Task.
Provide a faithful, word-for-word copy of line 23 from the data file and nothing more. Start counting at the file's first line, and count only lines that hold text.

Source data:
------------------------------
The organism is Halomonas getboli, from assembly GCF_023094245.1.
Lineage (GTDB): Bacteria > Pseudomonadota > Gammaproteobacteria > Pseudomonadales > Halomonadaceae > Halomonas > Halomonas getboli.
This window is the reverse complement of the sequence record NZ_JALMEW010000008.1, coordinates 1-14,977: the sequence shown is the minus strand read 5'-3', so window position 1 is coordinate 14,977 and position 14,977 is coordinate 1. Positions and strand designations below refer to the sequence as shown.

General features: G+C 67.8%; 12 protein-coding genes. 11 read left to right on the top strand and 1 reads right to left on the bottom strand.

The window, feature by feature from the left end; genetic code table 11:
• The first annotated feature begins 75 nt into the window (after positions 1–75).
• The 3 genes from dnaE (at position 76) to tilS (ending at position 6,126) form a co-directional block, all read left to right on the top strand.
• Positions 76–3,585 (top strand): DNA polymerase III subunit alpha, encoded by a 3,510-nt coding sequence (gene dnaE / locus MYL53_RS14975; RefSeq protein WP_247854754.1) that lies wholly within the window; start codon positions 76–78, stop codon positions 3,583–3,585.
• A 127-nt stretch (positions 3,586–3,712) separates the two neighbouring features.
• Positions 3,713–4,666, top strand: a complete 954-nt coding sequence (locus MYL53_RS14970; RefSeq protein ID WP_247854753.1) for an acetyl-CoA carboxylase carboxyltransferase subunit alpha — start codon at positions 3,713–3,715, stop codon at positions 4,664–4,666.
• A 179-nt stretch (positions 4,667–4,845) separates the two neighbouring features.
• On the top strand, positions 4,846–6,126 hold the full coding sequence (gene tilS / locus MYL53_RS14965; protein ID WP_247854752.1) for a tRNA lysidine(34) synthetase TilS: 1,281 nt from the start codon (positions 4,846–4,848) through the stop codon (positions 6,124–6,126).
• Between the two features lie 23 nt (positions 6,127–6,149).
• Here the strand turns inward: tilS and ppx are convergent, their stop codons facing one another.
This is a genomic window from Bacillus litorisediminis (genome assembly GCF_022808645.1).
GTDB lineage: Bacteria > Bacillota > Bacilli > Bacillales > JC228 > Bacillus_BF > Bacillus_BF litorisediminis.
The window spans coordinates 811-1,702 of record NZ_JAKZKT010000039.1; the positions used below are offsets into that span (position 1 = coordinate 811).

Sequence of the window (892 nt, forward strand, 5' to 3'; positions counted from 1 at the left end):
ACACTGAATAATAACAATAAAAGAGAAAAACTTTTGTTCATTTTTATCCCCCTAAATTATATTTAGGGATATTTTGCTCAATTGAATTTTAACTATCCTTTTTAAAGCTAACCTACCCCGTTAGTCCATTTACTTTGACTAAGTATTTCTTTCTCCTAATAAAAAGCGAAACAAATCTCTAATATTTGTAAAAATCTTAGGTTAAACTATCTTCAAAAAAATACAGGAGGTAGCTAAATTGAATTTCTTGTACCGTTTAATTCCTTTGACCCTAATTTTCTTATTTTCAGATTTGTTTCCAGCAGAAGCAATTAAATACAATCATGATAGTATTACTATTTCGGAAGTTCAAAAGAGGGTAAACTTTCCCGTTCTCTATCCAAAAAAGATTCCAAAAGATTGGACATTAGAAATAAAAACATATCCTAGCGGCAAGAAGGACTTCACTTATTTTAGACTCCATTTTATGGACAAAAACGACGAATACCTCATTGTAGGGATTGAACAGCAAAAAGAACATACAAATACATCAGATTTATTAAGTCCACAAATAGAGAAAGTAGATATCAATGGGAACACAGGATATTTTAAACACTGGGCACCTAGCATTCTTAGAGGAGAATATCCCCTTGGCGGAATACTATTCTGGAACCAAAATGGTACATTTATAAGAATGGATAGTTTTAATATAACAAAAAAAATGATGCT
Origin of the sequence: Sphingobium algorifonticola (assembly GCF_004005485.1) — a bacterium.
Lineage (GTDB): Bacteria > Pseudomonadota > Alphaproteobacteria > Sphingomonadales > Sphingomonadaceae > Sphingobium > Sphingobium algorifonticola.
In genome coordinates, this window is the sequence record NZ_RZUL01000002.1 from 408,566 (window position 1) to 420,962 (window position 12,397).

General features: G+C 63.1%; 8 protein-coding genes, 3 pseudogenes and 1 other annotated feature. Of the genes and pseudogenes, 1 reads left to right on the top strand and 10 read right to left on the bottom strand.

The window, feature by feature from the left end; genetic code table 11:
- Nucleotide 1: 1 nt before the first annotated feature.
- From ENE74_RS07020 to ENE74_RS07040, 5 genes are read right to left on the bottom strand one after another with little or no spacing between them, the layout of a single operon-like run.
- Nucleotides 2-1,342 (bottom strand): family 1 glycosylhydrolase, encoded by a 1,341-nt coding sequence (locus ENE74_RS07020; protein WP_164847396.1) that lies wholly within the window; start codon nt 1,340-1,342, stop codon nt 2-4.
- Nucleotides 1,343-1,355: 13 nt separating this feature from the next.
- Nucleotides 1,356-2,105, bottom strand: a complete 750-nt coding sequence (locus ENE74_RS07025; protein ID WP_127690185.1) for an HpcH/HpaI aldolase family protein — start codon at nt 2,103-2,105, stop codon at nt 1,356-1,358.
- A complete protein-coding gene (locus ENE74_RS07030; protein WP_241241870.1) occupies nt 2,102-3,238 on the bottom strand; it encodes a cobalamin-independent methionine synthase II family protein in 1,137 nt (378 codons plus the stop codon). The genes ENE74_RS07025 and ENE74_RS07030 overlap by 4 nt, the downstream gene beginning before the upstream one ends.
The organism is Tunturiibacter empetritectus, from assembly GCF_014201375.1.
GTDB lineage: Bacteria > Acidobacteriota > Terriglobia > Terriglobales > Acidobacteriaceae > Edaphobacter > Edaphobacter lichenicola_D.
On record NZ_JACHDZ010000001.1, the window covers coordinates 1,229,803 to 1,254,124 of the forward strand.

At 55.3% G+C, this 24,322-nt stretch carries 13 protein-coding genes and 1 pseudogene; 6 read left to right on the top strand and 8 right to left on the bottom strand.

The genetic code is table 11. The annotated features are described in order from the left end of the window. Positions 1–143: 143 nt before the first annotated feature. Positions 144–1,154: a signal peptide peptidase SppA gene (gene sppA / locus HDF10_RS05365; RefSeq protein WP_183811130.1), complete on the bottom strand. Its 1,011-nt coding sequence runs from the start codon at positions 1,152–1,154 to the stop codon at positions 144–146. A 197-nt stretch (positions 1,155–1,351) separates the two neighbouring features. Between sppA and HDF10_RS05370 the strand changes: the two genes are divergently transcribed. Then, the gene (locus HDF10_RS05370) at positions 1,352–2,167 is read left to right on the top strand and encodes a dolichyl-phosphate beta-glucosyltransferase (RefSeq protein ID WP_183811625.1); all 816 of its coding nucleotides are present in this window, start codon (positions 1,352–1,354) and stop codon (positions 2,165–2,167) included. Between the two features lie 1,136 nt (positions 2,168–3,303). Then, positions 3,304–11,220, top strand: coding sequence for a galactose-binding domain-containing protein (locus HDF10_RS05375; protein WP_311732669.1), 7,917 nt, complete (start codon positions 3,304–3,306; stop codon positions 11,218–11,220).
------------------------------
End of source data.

General features: G+C 63.1%; 8 protein-coding genes, 3 pseudogenes and 1 other annotated feature. Of the genes and pseudogenes, 1 reads left to right on the top strand and 10 read right to left on the bottom strand.